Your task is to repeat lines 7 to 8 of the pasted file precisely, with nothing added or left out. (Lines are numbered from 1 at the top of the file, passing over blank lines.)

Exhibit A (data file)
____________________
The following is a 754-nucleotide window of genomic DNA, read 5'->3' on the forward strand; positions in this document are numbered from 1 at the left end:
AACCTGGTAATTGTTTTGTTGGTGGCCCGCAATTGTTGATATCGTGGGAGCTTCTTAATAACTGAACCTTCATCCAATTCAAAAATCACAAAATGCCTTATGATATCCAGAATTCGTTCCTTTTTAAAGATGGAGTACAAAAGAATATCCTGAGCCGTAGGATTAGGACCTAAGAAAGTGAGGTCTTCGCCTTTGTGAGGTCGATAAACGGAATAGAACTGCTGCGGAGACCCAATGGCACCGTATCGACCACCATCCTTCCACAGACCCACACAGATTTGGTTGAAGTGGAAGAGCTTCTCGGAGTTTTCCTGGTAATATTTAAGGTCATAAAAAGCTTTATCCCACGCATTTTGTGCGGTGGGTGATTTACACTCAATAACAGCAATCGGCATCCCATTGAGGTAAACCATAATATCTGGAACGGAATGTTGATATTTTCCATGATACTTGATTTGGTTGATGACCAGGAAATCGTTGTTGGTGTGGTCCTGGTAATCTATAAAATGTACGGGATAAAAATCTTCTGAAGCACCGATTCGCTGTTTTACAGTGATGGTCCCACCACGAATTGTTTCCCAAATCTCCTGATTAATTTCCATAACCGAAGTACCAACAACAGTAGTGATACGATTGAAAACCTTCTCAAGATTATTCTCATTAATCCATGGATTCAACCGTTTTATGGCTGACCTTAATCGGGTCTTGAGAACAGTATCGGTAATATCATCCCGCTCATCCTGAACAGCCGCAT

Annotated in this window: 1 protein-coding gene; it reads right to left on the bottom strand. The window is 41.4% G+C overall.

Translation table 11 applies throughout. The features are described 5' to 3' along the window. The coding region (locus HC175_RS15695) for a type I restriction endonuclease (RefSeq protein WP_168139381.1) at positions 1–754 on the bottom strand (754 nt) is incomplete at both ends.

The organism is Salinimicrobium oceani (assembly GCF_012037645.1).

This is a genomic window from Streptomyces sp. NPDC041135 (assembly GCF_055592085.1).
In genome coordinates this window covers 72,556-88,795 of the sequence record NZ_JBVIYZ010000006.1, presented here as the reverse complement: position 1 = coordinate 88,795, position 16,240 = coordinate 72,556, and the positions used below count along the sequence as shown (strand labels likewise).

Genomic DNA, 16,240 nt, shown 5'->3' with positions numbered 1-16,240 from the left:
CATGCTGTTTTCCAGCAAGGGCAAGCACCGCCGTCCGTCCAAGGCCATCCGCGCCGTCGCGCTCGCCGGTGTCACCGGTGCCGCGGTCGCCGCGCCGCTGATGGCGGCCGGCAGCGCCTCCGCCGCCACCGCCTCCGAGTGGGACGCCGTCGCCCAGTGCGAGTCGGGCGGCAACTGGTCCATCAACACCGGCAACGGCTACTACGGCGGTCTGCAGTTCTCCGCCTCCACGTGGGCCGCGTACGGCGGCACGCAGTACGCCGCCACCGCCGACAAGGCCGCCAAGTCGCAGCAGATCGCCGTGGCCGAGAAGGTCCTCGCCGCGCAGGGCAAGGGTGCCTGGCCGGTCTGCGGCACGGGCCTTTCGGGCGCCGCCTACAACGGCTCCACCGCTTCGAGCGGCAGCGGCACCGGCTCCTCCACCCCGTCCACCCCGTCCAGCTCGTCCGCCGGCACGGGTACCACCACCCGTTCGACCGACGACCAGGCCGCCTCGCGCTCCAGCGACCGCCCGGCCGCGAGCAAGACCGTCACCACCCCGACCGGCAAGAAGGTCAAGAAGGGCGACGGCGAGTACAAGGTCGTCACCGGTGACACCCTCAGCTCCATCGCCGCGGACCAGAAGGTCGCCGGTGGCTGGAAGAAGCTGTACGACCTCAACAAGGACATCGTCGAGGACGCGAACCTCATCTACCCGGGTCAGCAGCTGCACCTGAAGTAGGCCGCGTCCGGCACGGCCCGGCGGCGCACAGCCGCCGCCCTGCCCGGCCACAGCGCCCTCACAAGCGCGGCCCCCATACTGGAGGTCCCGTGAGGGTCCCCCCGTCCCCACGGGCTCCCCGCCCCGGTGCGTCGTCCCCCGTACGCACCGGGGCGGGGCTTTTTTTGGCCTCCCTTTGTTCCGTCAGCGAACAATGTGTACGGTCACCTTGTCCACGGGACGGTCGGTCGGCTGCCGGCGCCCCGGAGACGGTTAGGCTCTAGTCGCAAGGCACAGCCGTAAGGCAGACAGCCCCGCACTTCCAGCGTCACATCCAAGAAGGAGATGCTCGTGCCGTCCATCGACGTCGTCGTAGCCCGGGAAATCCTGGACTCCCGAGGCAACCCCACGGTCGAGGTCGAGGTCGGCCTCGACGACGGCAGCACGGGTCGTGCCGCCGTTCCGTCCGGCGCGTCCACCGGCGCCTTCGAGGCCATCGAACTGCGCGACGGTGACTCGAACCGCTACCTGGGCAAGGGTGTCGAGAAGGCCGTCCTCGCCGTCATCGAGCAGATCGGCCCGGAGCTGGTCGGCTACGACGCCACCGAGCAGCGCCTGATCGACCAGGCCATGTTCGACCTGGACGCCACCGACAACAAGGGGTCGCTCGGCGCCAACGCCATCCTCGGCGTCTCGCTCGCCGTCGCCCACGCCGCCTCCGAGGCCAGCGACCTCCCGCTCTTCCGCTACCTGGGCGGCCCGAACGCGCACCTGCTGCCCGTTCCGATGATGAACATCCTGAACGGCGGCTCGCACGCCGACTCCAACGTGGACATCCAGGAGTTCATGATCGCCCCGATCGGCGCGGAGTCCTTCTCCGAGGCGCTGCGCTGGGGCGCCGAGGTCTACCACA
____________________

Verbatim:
In genome coordinates this window covers 72,556-88,795 of the sequence record NZ_JBVIYZ010000006.1, presented here as the reverse complement: position 1 = coordinate 88,795, position 16,240 = coordinate 72,556, and the positions used below count along the sequence as shown (strand labels likewise).

Genomic DNA, 16,240 nt, shown 5'->3' with positions numbered 1-16,240 from the left: